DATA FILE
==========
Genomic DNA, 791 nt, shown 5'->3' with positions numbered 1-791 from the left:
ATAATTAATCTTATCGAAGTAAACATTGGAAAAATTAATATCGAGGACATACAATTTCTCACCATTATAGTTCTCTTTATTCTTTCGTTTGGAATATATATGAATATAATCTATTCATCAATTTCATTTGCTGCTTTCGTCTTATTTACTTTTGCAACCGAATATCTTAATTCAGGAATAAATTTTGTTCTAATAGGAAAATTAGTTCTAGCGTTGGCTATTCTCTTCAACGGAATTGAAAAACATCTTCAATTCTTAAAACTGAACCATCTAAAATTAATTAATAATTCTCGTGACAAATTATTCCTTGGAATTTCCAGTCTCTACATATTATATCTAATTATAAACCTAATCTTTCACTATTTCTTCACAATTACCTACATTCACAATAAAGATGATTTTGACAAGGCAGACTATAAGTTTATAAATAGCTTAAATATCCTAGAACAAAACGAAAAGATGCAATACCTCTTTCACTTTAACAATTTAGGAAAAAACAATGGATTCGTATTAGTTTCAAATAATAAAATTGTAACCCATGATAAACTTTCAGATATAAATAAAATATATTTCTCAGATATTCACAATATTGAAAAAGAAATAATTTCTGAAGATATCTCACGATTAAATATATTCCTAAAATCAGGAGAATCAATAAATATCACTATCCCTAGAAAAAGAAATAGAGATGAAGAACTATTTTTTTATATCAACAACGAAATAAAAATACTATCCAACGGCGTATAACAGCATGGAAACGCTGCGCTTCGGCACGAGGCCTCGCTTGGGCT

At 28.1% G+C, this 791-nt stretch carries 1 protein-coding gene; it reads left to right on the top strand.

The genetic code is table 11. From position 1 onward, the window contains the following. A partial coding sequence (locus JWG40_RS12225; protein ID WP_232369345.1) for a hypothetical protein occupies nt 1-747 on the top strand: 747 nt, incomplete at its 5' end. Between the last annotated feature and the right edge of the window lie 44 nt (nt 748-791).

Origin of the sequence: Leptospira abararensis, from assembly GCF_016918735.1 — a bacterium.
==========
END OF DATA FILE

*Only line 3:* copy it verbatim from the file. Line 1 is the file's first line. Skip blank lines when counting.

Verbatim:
At 28.1% G+C, this 791-nt stretch carries 1 protein-coding gene; it reads left to right on the top strand.